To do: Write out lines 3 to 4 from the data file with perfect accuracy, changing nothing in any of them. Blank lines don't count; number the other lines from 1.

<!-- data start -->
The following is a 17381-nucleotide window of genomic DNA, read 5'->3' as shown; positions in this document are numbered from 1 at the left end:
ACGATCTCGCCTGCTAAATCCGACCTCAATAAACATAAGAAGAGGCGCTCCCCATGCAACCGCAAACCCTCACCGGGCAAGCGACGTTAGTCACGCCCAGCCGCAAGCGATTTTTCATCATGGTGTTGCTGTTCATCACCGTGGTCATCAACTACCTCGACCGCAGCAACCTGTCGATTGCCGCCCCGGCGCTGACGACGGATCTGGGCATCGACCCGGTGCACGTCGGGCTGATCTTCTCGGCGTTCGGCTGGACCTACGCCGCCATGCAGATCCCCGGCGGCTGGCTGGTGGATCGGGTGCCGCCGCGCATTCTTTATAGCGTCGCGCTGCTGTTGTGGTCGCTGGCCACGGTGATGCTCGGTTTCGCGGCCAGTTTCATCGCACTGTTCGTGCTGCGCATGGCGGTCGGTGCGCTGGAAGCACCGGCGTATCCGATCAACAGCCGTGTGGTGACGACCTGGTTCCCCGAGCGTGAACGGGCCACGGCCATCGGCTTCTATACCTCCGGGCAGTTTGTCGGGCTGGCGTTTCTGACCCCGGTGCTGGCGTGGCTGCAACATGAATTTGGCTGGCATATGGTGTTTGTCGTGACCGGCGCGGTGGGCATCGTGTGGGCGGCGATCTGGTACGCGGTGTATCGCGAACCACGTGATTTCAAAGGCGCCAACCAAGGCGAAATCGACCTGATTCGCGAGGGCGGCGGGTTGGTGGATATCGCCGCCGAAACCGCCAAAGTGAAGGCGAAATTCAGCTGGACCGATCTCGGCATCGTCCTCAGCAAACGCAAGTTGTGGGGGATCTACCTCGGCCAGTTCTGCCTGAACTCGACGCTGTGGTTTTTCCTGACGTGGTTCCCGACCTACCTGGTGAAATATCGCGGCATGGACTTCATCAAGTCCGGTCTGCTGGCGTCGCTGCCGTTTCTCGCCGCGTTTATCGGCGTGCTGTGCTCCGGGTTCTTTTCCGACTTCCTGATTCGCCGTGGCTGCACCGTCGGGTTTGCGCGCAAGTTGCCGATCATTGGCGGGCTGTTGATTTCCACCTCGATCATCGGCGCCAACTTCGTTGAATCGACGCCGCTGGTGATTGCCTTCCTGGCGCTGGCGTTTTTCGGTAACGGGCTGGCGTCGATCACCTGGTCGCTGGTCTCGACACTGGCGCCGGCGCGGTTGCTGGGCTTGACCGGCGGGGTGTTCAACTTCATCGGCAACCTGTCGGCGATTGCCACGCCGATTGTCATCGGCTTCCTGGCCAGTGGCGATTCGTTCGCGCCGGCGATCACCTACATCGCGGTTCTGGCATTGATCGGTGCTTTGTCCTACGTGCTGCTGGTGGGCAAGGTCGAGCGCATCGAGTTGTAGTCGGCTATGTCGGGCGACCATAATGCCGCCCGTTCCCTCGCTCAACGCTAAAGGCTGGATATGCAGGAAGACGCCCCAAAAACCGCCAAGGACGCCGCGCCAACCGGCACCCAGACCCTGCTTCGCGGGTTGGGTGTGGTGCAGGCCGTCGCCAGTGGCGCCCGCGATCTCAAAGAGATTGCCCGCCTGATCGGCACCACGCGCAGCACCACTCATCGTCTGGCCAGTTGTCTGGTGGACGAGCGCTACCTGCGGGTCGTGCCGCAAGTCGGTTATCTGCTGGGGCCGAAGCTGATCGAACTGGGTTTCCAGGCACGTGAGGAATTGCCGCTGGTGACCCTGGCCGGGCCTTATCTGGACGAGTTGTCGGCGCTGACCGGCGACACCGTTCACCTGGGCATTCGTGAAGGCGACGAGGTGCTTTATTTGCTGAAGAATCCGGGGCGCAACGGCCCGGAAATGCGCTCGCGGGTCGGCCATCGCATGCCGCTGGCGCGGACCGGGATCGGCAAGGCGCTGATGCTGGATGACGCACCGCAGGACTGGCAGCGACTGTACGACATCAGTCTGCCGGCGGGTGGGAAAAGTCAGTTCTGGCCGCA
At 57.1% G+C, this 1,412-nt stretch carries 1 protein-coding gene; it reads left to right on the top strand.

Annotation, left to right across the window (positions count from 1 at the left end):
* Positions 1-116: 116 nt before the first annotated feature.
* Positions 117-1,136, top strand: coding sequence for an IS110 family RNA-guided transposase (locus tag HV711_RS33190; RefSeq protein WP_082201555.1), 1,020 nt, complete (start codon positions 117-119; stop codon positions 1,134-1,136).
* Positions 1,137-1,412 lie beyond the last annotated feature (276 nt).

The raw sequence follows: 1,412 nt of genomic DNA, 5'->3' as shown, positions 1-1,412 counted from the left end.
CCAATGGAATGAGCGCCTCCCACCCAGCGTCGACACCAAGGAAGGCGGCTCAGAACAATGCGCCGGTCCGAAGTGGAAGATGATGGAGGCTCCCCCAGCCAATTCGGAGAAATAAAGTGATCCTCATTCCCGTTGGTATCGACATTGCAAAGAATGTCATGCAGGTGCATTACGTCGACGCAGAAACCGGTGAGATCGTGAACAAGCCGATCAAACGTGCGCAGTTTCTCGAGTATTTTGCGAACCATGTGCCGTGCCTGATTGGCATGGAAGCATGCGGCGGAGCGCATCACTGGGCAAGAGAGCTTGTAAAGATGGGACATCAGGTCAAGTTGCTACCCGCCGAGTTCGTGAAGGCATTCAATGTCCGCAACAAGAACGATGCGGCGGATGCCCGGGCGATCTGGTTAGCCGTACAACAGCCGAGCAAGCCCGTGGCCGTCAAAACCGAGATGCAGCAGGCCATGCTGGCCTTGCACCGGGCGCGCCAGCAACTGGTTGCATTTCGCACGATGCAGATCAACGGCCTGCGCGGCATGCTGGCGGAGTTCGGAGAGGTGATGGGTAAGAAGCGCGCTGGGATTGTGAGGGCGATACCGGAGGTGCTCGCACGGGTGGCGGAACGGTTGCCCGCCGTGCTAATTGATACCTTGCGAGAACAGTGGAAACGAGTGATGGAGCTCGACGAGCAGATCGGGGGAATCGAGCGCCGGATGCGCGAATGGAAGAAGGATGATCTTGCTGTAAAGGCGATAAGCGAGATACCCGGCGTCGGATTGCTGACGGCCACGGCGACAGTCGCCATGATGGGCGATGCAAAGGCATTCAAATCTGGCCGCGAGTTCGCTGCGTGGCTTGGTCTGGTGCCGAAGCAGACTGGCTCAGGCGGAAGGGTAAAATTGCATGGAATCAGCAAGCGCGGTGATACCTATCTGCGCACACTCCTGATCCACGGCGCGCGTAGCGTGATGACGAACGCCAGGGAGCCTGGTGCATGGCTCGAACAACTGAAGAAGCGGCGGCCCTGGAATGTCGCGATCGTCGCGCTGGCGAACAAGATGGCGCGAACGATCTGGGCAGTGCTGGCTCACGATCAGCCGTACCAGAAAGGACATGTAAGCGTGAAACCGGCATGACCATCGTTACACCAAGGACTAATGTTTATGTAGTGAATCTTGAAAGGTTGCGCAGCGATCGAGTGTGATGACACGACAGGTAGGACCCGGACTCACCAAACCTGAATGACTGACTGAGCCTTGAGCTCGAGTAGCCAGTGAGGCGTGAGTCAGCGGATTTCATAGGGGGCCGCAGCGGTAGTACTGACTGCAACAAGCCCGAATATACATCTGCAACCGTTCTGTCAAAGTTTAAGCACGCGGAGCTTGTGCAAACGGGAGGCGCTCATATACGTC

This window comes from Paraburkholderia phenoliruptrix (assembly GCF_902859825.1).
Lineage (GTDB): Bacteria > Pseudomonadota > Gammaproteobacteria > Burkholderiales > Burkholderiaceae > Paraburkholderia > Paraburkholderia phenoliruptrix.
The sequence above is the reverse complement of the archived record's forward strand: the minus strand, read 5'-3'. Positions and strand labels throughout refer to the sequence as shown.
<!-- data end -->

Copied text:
At 57.1% G+C, this 1,412-nt stretch carries 1 protein-coding gene; it reads left to right on the top strand.

Annotation, left to right across the window (positions count from 1 at the left end):